There’s no question about it: Texas likes to drink, and they sit right alongside the rest of the country in that preference. Despite increasing shifting media and political attention to opioids in the heroin in the wake of thousands of deaths per year, alcohol continues to be the most dominant addiction threat in the country. Each year, nearly 88,000 Americans dies from alcohol-related causes. In 2014, there were nearly 10,000 alcohol-related driving deaths, accounting for 31 percent of overall motor vehicle fatalities nationwide. The Centers for Disease Control and Prevention (CDC) reports 19,388 deaths from alcoholic liver disease and 30,722 deaths from alcohol-related health issues, excluding accidents and homicides, in 2015.
Through its ongoing battle with statewide alcohol abuse, Texas has lost many residents, suffered needless yet crushing financial burden, and has seen the deterioration of families and communities. The following figures alcohol’s impact on the state last year alone:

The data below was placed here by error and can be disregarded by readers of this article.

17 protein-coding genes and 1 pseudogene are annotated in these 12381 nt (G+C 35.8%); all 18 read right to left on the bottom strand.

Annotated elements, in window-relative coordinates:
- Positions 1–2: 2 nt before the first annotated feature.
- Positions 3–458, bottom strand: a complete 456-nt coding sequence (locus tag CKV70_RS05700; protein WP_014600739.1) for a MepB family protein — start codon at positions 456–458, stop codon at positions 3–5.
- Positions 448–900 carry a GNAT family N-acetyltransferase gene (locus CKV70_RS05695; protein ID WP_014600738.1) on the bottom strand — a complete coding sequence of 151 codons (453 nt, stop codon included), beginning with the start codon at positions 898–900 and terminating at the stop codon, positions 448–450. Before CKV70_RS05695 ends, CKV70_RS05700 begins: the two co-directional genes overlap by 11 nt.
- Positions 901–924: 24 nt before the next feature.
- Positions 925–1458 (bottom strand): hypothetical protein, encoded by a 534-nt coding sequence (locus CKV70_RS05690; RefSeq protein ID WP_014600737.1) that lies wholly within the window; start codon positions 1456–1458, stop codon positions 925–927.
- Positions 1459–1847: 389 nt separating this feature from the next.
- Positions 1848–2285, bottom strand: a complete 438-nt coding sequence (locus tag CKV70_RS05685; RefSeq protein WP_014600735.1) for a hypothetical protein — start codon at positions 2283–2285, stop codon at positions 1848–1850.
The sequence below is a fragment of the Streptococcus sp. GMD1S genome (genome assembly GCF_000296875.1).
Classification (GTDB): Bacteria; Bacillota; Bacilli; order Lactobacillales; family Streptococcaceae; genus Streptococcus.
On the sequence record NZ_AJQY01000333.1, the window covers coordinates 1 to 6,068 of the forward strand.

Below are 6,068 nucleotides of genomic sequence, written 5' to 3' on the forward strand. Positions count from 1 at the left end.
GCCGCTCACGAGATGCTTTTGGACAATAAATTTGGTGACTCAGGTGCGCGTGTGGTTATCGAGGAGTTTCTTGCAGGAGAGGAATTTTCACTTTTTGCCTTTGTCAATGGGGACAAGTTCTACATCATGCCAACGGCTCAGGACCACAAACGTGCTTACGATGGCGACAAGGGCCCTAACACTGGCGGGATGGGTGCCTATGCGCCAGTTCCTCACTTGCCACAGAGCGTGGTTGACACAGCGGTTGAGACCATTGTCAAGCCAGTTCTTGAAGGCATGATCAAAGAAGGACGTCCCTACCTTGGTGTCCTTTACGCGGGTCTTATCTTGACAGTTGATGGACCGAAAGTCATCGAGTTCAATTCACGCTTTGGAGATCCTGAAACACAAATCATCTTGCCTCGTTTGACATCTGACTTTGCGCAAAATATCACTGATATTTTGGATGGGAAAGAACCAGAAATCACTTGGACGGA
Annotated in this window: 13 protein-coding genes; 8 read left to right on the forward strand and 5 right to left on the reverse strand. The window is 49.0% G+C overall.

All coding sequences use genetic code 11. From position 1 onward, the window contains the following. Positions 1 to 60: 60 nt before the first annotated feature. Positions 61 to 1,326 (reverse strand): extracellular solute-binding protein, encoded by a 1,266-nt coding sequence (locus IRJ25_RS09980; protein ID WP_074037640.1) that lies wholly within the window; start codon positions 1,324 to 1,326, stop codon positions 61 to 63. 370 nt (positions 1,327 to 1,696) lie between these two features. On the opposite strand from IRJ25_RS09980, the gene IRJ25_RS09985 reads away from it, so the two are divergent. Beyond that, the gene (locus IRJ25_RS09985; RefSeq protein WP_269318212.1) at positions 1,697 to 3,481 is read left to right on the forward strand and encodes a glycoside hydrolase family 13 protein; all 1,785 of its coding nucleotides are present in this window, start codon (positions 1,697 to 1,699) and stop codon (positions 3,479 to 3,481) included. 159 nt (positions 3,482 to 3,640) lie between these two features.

- Drunk driving fatalities (.08 BAC or higher): 1323 representing 0.38% of all total traffic deaths, an 8.5% decrease from last year.
- Alcohol related crash injuries (.01 BAC or higher): 15,687
- Alcohol related crashes (.01 BAC or higher): 25,479
- DUI arrests: 64,971
- DUI convictions: 71,030
- Taxpayer subsidy of drunk driving fatalities: $6.2 billion
Though the state has many strict laws for DUI offenders, legal enforcement is only half of the formula for successful prevention. Community involvement, ancillary education programs and general awareness can go a long way in curbing the problem in our own personal lives as well as in the broader world around us. The victim-count of alcohol-related deaths includes our friends, family, neighbors and colleagues and goes way beyond one person drinking themselves into sickness. Thus, it is incumbent upon all of us, in Texas and the United States, to combat alcohol abuse whenever we see it threaten our family, relationships or communities.